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Advertising costs rising with mortgage competition

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Annie Kane 6 minute read

The cost of keywords advertising for mortgages is rising as the home loan market heats up, but emails remain one of the most effective ways to communicate with clients, according to ActivePipe.

The price of acquiring new customers through online platforms such as Google, SEO or social media channels is becoming increasingly expensive as demand for mortgages heats up.

The latest Australian Bureau of Statistics’ (ABS) lending indicators data for January 2021 shows that Australia continues to report record-breaking mortgage activity. New loan commitments (seasonally adjusted) rose by 10.5 per cent in January 2021, to $28.8 billion, with new owner-occupier loans breaking the $22-billion mark for the first time.

Given the competition in the market for mortgages, keyword/pay-per-click advertising (placing adverts online when certain keywords are searched for) has been rising for high-volume, high-competition keywords such as “mortgage broker” and “home loan rate”.


For example, the cost per click for “mortgage broker” sat around $4 two years ago, but now can be between $10-$20 (depending on geographic location etc) on Google Ads.

Noting the rising cost of keyword advertising, the head of mortgage channel at marketing automation platform ActivePipe, Paul Smith, told The Adviser that the cost of acquiring new customers through the media is one of “the biggest threat brokers are facing”.

According to Mr Smith, it can be very hard for individual brokers to afford to advertise on these keyword terms.

However, he added that as the vast majority of broker clients are from word-of-mouth referrals, email marketing to existing clients remained one of the most cost-effective methods of acquiring new business.

“With all the complexity around getting noticed on social media or even your website, email remains the easiest, cheapest and most effective way to speak to the contacts in your database who trust and know you.”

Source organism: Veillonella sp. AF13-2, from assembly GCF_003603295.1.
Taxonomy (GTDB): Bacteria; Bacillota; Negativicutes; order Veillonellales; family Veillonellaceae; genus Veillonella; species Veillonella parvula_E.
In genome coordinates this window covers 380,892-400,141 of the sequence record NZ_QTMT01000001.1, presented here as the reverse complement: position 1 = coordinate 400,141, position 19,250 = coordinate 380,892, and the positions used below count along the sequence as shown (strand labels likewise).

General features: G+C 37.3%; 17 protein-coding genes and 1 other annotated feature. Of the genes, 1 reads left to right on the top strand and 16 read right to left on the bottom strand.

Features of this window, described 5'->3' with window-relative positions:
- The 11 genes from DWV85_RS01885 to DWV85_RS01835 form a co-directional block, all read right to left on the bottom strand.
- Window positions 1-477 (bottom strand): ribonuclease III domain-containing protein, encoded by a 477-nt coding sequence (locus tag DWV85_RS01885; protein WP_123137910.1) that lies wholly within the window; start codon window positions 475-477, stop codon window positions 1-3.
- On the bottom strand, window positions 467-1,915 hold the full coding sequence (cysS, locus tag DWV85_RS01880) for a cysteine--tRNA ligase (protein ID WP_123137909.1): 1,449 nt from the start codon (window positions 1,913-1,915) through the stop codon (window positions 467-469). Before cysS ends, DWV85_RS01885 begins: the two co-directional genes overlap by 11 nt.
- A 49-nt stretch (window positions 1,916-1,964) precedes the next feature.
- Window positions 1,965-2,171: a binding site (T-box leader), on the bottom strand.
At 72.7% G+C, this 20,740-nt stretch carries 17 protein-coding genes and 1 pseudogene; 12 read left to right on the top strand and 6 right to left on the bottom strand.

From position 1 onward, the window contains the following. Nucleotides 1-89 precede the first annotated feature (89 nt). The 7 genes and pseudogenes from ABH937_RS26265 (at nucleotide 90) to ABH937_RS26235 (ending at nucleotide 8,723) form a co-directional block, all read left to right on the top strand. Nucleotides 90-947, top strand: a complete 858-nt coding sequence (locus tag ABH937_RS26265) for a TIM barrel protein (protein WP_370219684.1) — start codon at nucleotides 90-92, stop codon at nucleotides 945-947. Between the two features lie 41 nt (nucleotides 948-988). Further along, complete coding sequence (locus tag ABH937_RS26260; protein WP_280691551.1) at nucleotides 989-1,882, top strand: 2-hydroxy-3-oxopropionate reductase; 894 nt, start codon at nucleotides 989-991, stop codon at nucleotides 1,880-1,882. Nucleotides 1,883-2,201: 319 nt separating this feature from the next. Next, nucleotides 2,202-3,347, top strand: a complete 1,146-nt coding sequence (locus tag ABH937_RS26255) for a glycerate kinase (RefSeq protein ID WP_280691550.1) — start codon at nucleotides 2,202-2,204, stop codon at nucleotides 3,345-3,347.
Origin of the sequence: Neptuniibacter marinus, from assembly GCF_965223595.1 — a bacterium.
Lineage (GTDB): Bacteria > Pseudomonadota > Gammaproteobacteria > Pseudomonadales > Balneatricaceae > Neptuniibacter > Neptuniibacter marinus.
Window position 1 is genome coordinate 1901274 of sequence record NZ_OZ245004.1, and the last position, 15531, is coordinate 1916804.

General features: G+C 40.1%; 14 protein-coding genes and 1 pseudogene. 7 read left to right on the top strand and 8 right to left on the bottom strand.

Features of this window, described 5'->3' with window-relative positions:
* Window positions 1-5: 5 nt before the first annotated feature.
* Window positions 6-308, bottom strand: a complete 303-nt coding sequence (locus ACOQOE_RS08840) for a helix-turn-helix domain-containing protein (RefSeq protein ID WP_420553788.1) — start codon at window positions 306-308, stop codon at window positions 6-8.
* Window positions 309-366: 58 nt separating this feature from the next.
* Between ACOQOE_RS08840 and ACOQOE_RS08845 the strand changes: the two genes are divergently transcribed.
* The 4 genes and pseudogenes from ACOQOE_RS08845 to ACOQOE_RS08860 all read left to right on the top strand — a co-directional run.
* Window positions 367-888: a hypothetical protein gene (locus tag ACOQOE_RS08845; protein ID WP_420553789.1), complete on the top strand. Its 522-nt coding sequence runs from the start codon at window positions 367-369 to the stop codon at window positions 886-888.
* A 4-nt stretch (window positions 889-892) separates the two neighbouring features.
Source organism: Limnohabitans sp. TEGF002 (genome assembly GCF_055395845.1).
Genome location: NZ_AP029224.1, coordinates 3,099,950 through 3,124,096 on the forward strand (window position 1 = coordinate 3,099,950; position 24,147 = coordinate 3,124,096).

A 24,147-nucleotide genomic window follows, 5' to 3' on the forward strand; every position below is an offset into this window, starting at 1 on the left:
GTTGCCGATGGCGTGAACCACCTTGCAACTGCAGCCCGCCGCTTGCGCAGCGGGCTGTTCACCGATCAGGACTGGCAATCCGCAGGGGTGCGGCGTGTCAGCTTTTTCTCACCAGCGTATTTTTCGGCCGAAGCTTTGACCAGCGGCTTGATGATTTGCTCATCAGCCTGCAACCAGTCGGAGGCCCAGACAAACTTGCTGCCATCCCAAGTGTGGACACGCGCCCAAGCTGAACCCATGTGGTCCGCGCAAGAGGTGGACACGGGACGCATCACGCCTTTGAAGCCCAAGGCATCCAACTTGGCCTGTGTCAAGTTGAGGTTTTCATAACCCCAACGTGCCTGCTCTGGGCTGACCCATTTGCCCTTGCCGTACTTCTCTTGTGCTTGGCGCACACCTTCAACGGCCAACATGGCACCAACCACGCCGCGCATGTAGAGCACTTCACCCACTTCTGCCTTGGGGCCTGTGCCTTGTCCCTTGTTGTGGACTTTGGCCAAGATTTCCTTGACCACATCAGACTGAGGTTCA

Research conducted by ActivePipe last year found that borrowers who received regular calls or emails from their broker were more likely to use the same broker in future. 

Moreover, borrower clients who receive regular calls from their mortgage broker were found to have the highest level of trust with their broker, were less likely to open rate-based emails from rival brokers or lenders, and were more likely to show rival offers to their broker.

Unsurprisingly, borrowers who didn’t hear from their broker after settlement, even the ones who had an outstanding experience, said they would be open to shopping around for their next loan. 

Mr Smith noted that more brokers were embracing email marketing offerings, such as those offered by ActivePipe (which he said had recently onboarded its 1,100 broker), to stay front of mind with new clients and improve their chances of being referred on.

However, Mr Smith added that email marketing was only successful if the content was interesting, relevant and helpful. 

“Long gone are the days when sending promotions or RBA rate updates to your database was enough,” he said. 

“People want and expect value-driven content. But also laid out in a way that matches how short of an attention span people have online.”

According to ActivePipe’s research, 95 per cent of broker customers said they would enjoy getting a monthly email from their broker with lots of images and short copy – and suggested that it would help them remember their broker and feel connected to them.

Mr Smith said the company would continue to invest in research and technology to help brokers make the most of their email marketing in near future, stating: “We’re running more research products, investing in new features and finding more ways to help brokers communicate to all the different leads, applications and clients in their database.”  

You can find out more about how brokers market their presence online in The Adviser’s Elite Broker podcast and keep an eye out for next month’s edition of The Adviser magazine, which includes a feature on digital marketing, too.

[Related: Research reveals how broker customers react to marketing]

Advertising costs rising with mortgage competition
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Annie Kane

Annie Kane

Annie Kane is the editor of The Adviser and Mortgage Business.

As well as writing about the Australian broking industry, the mortgage market, financial regulation, fintechs and the wider lending landscape – Annie is also the host of the Elite Broker and In Focus podcasts and The Adviser Live webcasts. 

Email Annie at: This email address is being protected from spambots. You need JavaScript enabled to view it.



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